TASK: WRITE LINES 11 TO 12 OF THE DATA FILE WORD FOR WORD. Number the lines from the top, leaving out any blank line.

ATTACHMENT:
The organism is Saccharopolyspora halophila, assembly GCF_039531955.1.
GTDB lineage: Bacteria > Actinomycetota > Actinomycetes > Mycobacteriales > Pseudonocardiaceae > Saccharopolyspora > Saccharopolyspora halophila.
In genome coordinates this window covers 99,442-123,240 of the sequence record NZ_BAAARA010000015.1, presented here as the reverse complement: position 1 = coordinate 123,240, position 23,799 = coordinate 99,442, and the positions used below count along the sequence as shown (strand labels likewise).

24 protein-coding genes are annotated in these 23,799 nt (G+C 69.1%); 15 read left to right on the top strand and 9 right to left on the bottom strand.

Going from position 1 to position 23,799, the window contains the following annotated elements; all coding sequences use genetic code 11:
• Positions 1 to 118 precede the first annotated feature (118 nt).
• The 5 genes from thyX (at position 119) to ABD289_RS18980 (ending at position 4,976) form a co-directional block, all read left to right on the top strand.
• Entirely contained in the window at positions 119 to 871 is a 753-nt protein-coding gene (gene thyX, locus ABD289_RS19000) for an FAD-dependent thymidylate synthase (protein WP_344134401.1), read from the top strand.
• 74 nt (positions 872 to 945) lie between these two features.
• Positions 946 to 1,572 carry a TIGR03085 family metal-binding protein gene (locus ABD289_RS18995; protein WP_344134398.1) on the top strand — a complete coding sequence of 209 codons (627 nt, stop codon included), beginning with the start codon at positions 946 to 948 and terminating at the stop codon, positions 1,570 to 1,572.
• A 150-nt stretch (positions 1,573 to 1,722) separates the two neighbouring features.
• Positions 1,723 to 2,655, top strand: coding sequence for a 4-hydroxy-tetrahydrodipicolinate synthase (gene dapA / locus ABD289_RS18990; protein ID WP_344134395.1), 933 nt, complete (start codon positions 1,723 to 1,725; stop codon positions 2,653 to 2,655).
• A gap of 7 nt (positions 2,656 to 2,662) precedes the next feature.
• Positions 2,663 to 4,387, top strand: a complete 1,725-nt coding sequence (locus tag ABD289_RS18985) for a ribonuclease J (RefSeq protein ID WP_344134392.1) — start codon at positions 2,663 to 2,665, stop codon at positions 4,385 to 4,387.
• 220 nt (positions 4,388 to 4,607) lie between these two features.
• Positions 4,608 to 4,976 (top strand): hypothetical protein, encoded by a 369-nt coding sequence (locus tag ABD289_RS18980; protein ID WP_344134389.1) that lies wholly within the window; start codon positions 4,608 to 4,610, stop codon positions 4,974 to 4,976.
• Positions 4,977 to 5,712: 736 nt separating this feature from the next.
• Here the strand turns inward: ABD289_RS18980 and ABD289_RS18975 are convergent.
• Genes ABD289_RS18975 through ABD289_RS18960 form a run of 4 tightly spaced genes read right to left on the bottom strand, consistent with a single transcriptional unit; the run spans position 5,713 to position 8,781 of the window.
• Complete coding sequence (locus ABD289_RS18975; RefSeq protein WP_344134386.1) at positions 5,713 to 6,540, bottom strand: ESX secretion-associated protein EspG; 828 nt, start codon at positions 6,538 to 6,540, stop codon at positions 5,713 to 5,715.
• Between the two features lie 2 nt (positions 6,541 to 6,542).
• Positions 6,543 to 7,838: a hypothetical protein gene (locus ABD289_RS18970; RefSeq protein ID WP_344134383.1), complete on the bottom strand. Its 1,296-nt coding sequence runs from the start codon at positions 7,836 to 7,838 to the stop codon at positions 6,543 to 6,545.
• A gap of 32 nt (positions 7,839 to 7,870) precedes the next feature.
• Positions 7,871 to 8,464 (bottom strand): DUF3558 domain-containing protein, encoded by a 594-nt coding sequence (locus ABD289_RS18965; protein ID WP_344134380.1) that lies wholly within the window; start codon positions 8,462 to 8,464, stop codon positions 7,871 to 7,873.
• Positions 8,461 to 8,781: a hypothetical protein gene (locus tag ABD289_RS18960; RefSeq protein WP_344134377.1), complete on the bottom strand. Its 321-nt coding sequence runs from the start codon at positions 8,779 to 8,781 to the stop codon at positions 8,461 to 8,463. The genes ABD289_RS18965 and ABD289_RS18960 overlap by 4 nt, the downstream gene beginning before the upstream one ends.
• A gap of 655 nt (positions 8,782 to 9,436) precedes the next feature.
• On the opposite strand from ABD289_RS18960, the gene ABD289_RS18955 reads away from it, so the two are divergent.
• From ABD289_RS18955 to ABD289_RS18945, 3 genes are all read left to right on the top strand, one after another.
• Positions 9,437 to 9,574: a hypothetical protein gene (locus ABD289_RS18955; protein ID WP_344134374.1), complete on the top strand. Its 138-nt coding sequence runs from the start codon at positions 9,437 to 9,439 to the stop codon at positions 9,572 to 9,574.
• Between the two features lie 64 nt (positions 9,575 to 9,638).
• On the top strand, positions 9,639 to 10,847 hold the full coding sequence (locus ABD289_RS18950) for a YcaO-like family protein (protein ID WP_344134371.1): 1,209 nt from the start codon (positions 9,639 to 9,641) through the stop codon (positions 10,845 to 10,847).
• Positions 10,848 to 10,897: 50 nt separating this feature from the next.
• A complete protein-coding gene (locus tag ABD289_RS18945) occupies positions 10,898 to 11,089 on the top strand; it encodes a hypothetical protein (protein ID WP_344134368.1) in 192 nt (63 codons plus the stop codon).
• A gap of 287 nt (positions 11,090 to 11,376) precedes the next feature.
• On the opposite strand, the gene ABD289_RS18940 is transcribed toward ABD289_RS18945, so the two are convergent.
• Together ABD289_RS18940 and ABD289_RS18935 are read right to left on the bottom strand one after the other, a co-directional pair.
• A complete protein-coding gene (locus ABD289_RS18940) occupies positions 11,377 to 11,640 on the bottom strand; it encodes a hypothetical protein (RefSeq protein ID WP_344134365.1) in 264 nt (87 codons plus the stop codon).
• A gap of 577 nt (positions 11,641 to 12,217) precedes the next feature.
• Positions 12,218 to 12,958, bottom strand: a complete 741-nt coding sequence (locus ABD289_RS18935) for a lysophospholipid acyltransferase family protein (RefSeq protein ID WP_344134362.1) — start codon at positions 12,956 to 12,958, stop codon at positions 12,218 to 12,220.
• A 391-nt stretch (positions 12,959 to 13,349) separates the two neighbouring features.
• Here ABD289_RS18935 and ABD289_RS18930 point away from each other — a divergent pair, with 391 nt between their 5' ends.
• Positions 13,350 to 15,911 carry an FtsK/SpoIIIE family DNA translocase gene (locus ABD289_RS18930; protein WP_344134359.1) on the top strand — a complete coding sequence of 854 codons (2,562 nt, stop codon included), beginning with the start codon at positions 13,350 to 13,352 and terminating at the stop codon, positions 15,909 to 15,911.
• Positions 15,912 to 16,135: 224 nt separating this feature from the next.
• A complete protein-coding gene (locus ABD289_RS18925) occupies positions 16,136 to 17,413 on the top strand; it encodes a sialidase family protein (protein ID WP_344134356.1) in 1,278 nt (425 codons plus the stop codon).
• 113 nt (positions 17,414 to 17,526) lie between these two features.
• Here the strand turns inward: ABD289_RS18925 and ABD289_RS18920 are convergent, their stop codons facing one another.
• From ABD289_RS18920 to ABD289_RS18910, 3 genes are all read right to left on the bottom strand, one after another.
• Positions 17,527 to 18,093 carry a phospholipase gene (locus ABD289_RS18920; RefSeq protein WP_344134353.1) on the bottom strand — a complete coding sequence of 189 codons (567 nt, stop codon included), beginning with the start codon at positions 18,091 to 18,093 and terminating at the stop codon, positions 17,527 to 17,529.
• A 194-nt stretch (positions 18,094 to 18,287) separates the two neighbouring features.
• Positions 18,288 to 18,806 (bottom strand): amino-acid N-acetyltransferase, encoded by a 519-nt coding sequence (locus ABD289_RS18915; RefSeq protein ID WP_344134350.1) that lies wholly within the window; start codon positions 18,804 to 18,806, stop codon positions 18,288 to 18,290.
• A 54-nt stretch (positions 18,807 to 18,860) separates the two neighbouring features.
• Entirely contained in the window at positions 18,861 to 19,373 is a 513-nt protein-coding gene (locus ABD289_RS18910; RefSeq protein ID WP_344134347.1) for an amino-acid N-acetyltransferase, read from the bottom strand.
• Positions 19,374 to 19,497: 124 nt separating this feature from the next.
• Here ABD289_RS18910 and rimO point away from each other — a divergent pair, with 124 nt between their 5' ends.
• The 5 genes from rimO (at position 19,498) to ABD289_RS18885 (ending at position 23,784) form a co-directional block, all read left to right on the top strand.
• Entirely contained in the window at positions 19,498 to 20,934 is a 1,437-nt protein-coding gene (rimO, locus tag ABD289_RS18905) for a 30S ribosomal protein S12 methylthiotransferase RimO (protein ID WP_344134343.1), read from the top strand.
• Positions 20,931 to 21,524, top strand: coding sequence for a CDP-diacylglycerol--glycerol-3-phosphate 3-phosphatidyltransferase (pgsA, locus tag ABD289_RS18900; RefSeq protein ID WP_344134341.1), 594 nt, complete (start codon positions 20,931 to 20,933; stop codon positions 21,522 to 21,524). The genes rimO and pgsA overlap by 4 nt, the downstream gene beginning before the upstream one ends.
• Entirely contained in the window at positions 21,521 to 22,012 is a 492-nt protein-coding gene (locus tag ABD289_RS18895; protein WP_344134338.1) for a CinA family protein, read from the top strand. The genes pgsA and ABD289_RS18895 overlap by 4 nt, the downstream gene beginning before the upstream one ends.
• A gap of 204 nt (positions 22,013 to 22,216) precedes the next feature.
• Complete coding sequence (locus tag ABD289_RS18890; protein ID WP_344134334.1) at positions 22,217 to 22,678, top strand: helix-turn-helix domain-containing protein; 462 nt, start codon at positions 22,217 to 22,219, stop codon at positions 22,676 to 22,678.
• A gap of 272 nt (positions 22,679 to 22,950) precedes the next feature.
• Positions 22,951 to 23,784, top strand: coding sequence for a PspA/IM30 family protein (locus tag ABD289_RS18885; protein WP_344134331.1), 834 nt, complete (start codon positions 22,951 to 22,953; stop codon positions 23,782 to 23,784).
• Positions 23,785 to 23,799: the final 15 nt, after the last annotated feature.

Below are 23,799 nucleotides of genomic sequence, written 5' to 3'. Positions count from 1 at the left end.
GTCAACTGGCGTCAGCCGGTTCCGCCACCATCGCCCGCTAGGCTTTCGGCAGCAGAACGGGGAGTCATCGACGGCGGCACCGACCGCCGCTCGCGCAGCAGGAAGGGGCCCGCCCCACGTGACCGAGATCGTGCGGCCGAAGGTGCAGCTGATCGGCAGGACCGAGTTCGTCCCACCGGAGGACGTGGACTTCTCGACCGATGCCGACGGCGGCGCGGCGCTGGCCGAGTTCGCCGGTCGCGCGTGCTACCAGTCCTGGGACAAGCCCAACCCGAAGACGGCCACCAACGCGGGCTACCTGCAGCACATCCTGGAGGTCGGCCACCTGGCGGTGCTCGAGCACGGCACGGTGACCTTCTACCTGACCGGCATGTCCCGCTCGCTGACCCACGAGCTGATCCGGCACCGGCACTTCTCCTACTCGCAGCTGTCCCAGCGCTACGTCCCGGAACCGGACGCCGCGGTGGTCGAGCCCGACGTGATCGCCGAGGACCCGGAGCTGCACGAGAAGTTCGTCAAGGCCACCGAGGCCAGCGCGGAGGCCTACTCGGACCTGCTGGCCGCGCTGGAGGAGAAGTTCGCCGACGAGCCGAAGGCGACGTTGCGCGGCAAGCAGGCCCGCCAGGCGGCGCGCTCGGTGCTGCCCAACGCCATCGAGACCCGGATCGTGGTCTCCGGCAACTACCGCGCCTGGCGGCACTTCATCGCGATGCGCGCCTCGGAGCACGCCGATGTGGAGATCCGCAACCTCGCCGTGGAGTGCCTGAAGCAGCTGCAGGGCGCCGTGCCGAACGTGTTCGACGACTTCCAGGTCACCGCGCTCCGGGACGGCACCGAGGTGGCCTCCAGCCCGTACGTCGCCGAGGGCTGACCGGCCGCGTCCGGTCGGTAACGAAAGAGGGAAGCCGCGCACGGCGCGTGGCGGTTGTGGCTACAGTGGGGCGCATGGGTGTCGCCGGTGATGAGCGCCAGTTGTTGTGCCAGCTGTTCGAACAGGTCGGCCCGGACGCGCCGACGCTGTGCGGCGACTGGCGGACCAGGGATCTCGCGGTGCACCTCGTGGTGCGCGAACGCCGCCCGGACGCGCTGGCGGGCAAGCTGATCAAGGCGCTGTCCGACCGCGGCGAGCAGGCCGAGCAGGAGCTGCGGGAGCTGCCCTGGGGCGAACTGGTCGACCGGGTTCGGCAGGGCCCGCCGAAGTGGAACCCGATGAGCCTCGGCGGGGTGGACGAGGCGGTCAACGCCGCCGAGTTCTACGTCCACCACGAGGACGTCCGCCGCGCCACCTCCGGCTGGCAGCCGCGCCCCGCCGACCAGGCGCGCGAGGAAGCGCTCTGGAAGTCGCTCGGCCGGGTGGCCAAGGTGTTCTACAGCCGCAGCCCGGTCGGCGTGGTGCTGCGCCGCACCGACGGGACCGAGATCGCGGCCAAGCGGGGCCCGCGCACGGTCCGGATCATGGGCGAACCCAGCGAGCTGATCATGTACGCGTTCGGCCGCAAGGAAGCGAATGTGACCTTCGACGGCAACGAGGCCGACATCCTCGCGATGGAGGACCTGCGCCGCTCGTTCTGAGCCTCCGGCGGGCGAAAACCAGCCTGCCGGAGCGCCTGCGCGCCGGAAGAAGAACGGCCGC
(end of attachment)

• A 150-nt stretch (positions 1,573 to 1,722) separates the two neighbouring features.
• Positions 1,723 to 2,655, top strand: coding sequence for a 4-hydroxy-tetrahydrodipicolinate synthase (gene dapA / locus ABD289_RS18990; protein ID WP_344134395.1), 933 nt, complete (start codon positions 1,723 to 1,725; stop codon positions 2,653 to 2,655).